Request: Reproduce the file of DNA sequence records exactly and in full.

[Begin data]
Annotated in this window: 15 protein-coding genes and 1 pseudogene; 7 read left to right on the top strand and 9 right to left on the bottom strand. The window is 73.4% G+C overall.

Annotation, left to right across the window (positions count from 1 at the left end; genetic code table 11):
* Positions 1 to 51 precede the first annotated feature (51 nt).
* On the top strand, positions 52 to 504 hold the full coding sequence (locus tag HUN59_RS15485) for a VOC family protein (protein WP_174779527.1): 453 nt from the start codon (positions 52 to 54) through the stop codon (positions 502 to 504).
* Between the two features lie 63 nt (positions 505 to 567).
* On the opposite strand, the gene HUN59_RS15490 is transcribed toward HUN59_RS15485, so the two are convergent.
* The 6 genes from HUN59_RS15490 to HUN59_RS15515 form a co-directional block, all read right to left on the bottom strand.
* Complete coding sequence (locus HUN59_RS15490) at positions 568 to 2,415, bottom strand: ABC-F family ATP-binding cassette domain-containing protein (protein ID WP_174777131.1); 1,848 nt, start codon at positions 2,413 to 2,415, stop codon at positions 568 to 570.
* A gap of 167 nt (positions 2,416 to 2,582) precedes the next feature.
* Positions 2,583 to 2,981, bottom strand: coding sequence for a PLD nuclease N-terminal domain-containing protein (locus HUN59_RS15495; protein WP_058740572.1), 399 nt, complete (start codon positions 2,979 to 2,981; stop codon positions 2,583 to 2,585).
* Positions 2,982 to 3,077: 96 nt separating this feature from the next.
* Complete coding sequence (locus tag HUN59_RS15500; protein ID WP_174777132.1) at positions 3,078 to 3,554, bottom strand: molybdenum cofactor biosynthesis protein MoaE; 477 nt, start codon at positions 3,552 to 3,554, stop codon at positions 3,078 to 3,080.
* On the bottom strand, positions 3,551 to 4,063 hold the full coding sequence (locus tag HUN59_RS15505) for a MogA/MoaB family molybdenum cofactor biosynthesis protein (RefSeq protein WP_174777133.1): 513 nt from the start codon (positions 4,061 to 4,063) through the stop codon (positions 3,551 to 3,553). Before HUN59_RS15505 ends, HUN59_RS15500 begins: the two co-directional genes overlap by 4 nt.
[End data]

Annotated in this window: 15 protein-coding genes and 1 pseudogene; 7 read left to right on the top strand and 9 right to left on the bottom strand. The window is 73.4% G+C overall.

Annotation, left to right across the window (positions count from 1 at the left end; genetic code table 11):
* Positions 1 to 51 precede the first annotated feature (51 nt).
* On the top strand, positions 52 to 504 hold the full coding sequence (locus tag HUN59_RS15485) for a VOC family protein (protein WP_174779527.1): 453 nt from the start codon (positions 52 to 54) through the stop codon (positions 502 to 504).
* Between the two features lie 63 nt (positions 505 to 567).
* On the opposite strand, the gene HUN59_RS15490 is transcribed toward HUN59_RS15485, so the two are convergent.
* The 6 genes from HUN59_RS15490 to HUN59_RS15515 form a co-directional block, all read right to left on the bottom strand.
* Complete coding sequence (locus HUN59_RS15490) at positions 568 to 2,415, bottom strand: ABC-F family ATP-binding cassette domain-containing protein (protein ID WP_174777131.1); 1,848 nt, start codon at positions 2,413 to 2,415, stop codon at positions 568 to 570.
* A gap of 167 nt (positions 2,416 to 2,582) precedes the next feature.
* Positions 2,583 to 2,981, bottom strand: coding sequence for a PLD nuclease N-terminal domain-containing protein (locus HUN59_RS15495; protein WP_058740572.1), 399 nt, complete (start codon positions 2,979 to 2,981; stop codon positions 2,583 to 2,585).
* Positions 2,982 to 3,077: 96 nt separating this feature from the next.
* Complete coding sequence (locus tag HUN59_RS15500; protein ID WP_174777132.1) at positions 3,078 to 3,554, bottom strand: molybdenum cofactor biosynthesis protein MoaE; 477 nt, start codon at positions 3,552 to 3,554, stop codon at positions 3,078 to 3,080.
* On the bottom strand, positions 3,551 to 4,063 hold the full coding sequence (locus tag HUN59_RS15505) for a MogA/MoaB family molybdenum cofactor biosynthesis protein (RefSeq protein WP_174777133.1): 513 nt from the start codon (positions 4,061 to 4,063) through the stop codon (positions 3,551 to 3,553). Before HUN59_RS15505 ends, HUN59_RS15500 begins: the two co-directional genes overlap by 4 nt.